There are no tests, no evaluations that can measure our degree of realization and fulfillment when are doing and being what we love. This is a new notion of wealth and of success that a good (new) education should instill in us. I will never tire of quoting Gabriel García Márquez’s magical formula for happiness: ‘work in what you love, and only in that’.


Mathematics, science and language are the three main axes education is based upon today, a very rationalist and square education that we are consumed with delivering and measuring. The arts, humanities, creativity, intuition, imagination, perception are considered minor, ornamental and accessory dimensions. We are preoccupied, indeed obsessed, by quantity indicators of an education that is concerned in over-developing just one of our mental hemispheres, as well as just one type of intelligence, as if our mind was solely confined to our poor brain and not as if our body, our whole body (physical, mental, spiritual body) was not the channel and the vehicle to incorporate knowledge, as a whole. When we speak today about educating a ‘complete child’, we should be speaking about a thinking/feeling individual who is able to deal not only with concepts, but also, to use the term of French philosopher Gilles Deleuze, with ’percepts’.

Are success, failure, fulfilment and/or or frustration related to a short-sighted education that only contemplates and respects only one type of human being? Today, rational intelligence (related to the studies of mathematics and to science, serious and ‘virile’ subjects) is considered more important than felt or sensed intelligence (related to the arts, humanities, creative imagination and to those subjects that are regarded as ornamental, or effeminate). This can’t continue.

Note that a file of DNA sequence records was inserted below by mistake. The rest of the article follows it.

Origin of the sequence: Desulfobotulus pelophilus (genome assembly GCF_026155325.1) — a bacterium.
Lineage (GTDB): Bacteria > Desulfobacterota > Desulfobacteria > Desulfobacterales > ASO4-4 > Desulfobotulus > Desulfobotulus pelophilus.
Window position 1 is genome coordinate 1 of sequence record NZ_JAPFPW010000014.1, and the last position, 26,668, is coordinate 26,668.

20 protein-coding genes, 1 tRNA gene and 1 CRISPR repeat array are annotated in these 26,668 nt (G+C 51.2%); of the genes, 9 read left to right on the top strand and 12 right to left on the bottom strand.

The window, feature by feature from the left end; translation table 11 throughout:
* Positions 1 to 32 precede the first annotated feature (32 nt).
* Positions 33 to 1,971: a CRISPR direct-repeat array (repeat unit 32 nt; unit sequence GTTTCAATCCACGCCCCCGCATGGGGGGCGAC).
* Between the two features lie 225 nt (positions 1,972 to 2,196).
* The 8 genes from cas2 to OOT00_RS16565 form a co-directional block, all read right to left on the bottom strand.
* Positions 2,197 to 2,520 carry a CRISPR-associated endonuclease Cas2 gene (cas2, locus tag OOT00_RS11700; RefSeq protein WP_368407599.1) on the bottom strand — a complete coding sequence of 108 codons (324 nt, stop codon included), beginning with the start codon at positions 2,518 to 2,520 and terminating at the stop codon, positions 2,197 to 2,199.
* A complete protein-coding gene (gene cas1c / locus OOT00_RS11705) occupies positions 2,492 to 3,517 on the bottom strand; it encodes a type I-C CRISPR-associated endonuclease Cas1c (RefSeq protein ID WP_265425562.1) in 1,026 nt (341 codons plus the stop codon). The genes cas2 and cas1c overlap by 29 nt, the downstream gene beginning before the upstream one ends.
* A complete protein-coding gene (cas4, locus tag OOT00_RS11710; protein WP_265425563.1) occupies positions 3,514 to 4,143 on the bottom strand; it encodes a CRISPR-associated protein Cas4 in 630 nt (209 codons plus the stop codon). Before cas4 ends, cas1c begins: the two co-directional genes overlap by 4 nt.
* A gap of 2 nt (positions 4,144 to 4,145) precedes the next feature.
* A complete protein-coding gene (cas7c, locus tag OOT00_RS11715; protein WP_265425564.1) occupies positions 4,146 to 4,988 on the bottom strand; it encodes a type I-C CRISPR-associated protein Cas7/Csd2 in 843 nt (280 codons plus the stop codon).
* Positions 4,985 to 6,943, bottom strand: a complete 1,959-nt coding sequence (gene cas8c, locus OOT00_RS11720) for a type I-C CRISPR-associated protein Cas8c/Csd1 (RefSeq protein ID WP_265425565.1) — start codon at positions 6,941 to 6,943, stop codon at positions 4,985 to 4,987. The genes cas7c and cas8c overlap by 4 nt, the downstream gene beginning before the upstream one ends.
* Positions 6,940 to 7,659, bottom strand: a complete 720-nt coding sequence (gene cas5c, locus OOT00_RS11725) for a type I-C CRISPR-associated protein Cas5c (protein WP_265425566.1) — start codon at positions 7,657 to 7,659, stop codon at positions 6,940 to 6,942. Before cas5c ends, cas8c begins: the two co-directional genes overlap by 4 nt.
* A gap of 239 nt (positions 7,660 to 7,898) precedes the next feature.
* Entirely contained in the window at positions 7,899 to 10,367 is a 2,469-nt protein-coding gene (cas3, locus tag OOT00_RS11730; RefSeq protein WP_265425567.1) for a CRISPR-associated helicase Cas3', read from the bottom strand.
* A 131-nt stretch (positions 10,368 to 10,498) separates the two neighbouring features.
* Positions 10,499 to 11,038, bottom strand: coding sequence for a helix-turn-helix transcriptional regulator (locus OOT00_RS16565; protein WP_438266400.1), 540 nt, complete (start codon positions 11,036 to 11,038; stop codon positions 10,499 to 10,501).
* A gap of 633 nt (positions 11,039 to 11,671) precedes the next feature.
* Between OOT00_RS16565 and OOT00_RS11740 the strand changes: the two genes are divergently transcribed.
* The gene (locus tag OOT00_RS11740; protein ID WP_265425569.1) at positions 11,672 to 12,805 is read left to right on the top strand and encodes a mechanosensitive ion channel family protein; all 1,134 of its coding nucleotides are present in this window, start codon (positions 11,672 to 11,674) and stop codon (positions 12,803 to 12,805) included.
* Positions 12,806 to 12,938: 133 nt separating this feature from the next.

At the time when I was studying at San Carlos, artistic careers were reserved for women and sissies.  Engineering and hard sciences were made for real men, true machos. Education for financial and political success, the one Colegio San Carlos has been adept at delivering for nearly half a century, is surely not answering the questions of those beings that are looking for other notions of fulfilment, of happiness and self-respect: what I consider real wealth and plenitude. It is very likely that  had I not had the courage and the clairvoyance at my 17 years to give myself another chance on earth, I would today be one of those sad cases Pedro Medina came to talk to me about, with authentic preoccupation and compassion.